Instability-induced transformation of interfacial layers in composites and its multifunctional applications
Massachusetts Institute of Technology. Department of Mechanical Engineering.
Mary C. Boyce and Nicholas X. Fang.
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Inspired by the undulating patterns found in different plant and biological cells in nature, this thesis explores the deformation-induced wrinkling instability transformation in the microstructure of composites with thin interfacial layers. The hybrid microstructure of a composite material has an essential influence on the effective properties and behavior of the composite. Hence, in this research, the principles and mechanics of interfacial layer instabilities are purposely designed to achieve sudden pattern transformations in the composite structure to generate new controlled multifunctional behavior. The wrinkling instability transformation is investigated in multilayered and networked composites consisting of relatively stiff interfacial layers or cells embedded in a soft matrix. Through analytical modeling, finite element simulations, and physical experiments, a comprehensive study is performed to elucidate: i) the conditions governing wrinkling, ii) the effect of wrinkling on local deformations, iii) the energy stored and dissipated in wrinkling composites, and iv) the change in the effective mechanical behavior of the composites. It is concluded that these properties are directly dependent on the composite's material and geometrical properties, and that composites can be designed to exhibit enhanced energy absorption (including energy storage and dissipation), stress mitigation effects, bilinear and multi-linear elastic stress-strain behavior, switchable effective stiffness, and can be used for energy harvesting applications. Design guidelines are presented to assist the process of deploying instability-transformation to tune, control, and switch the mechanical properties of multifunctional composite materials. Instability principles such as buckling and wrinkling are favorable mechanisms as they can be designed to be elastic and therefore reversible. The ability to alter and transform the microstructure enables on-demand tunability and active control of the composite's properties and attributes.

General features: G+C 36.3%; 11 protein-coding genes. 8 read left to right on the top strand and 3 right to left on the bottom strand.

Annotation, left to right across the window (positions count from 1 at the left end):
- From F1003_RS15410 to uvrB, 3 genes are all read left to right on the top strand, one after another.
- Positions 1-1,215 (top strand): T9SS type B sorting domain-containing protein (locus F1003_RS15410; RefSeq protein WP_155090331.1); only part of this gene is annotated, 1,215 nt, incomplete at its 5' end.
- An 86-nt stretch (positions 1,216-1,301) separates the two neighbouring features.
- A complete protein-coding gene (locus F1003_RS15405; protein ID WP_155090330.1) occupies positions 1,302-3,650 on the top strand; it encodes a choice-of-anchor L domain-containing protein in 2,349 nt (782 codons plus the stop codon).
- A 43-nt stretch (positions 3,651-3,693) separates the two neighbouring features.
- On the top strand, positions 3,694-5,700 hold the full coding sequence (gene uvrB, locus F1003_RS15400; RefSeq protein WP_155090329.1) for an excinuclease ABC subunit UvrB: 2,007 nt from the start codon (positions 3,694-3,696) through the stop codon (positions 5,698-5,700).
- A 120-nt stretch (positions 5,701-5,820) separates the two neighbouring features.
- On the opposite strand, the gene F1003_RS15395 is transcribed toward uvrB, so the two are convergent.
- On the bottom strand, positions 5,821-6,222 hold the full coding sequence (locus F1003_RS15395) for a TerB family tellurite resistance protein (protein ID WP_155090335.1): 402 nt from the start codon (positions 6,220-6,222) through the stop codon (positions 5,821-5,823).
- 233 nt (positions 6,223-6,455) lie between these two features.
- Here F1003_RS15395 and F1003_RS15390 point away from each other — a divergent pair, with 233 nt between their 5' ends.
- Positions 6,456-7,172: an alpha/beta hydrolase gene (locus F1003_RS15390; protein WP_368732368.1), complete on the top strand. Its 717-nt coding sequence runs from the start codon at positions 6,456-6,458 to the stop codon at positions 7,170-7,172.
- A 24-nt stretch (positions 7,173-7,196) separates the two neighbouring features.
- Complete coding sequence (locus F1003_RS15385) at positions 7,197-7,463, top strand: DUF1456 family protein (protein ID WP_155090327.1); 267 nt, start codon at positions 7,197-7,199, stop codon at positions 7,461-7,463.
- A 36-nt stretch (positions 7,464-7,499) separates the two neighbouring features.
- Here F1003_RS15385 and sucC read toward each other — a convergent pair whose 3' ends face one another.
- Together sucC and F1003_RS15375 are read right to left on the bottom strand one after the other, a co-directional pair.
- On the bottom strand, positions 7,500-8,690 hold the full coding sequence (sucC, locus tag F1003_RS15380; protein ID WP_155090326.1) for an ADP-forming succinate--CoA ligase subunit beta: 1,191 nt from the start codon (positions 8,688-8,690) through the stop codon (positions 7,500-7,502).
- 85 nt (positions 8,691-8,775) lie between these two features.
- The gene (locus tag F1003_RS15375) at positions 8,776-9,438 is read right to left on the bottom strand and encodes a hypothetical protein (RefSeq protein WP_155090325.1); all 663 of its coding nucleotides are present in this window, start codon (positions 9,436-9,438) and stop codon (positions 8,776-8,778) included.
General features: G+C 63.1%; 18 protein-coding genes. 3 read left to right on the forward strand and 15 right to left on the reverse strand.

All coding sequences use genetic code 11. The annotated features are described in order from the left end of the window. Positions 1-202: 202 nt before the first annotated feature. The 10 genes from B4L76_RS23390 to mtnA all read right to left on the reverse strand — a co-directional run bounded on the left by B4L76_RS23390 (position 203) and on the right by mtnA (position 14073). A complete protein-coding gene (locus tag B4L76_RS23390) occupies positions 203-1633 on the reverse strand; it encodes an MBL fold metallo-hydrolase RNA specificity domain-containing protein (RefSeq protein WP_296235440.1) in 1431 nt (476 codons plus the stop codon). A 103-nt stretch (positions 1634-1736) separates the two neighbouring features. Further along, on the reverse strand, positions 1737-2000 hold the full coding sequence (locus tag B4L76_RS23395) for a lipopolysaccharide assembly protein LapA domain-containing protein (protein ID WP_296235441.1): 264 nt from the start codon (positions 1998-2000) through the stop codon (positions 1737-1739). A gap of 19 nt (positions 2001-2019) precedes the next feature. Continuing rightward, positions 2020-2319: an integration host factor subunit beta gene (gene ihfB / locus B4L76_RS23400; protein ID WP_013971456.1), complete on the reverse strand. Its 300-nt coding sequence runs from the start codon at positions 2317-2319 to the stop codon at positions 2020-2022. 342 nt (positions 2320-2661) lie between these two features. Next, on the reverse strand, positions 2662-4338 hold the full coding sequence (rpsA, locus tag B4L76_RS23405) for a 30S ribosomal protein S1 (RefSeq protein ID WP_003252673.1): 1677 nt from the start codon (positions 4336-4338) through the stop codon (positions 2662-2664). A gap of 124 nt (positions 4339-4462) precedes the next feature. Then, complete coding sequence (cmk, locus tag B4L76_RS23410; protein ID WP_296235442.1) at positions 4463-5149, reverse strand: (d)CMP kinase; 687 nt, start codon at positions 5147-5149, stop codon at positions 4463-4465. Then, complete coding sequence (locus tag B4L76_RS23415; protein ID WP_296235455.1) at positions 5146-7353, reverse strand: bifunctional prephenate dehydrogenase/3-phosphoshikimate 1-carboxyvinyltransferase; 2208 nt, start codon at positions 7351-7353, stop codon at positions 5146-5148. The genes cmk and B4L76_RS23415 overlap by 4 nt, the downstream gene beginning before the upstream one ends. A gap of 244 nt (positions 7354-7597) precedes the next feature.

Thesis: Ph. D., Massachusetts Institute of Technology, Department of Mechanical Engineering, 2016.Cataloged from PDF version of thesis.Includes bibliographical references (pages 237-241).
DepartmentMassachusetts Institute of Technology. Department of Mechanical Engineering.
Massachusetts Institute of Technology